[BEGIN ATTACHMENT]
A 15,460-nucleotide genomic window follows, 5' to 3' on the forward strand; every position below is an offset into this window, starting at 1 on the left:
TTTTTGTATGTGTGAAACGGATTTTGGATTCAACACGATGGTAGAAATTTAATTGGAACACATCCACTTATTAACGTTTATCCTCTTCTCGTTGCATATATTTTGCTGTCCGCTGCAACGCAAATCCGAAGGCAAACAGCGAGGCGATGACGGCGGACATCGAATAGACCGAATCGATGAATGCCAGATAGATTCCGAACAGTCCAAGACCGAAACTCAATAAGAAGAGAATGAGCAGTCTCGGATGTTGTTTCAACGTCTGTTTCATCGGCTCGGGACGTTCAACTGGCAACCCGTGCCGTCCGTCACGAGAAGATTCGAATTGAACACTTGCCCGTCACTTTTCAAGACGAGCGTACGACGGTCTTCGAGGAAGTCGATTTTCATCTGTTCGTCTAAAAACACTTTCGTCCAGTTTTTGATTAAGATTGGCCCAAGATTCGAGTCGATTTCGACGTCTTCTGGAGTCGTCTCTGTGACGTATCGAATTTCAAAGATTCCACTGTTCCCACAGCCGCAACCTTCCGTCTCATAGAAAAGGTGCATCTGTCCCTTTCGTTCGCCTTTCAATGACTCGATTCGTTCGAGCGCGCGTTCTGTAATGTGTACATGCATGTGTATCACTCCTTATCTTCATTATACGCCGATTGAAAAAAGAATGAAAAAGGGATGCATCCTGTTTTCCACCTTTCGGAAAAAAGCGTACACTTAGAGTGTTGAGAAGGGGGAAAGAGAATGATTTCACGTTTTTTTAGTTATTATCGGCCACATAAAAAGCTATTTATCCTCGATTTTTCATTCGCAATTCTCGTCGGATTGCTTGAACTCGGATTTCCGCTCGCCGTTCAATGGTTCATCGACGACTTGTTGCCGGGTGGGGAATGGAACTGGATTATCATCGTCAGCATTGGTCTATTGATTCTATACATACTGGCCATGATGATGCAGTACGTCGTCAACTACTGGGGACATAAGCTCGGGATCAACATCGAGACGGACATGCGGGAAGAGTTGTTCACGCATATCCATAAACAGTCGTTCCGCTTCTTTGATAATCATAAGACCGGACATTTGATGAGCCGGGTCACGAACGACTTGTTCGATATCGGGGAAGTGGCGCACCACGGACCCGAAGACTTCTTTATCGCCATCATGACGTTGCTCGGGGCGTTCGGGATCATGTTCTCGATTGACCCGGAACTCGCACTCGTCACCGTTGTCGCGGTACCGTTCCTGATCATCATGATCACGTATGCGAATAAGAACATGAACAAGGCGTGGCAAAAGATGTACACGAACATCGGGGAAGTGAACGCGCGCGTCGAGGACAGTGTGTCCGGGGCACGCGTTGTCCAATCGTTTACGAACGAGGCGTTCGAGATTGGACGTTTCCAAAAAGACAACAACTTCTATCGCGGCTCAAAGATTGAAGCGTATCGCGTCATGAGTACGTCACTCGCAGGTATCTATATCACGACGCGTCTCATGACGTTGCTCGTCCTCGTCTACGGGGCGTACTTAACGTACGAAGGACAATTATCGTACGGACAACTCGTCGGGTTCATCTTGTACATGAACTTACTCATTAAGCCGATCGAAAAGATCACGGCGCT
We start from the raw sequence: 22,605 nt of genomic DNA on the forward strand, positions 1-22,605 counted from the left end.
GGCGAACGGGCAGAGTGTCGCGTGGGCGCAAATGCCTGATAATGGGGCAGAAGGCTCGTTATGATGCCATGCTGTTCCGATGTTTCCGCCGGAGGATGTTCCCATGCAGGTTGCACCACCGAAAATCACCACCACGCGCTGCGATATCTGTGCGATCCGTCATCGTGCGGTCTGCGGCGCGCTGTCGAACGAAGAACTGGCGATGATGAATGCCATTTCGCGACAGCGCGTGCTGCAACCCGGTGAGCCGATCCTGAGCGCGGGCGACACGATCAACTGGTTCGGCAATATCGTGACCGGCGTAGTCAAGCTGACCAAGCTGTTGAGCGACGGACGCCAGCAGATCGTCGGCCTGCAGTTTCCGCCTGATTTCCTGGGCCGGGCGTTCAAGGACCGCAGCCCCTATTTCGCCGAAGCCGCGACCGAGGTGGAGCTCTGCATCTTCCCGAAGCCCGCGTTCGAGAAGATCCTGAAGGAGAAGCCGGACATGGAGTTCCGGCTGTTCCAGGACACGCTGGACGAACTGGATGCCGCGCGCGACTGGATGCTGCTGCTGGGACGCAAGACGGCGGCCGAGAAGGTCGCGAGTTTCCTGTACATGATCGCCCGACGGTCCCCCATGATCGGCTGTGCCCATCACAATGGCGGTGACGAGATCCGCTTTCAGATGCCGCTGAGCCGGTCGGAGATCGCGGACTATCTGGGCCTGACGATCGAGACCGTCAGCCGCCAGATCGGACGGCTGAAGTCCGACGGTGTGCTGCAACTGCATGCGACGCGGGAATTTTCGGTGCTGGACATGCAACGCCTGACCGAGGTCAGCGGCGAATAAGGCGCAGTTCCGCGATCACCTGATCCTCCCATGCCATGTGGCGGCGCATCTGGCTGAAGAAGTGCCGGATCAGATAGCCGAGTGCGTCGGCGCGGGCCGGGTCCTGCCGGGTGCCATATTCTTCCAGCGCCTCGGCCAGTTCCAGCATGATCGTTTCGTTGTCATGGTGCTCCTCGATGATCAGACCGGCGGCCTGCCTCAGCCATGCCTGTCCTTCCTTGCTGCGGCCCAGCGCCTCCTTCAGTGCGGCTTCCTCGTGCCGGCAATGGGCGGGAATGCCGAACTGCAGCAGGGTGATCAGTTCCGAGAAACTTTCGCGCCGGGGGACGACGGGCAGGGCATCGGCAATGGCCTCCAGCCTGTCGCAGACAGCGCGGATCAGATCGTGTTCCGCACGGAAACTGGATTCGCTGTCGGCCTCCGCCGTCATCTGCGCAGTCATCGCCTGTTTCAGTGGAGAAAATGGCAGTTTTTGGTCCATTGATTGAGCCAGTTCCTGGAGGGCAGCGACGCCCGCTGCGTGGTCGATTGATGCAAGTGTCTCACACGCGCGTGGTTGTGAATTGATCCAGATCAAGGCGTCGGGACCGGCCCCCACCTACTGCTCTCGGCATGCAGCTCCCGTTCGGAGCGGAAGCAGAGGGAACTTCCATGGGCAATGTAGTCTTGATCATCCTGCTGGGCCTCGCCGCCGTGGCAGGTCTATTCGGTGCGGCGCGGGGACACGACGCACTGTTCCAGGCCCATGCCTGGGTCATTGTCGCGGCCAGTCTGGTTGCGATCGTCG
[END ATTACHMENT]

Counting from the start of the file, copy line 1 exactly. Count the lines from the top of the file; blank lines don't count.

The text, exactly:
A 15,460-nucleotide genomic window follows, 5' to 3' on the forward strand; every position below is an offset into this window, starting at 1 on the left: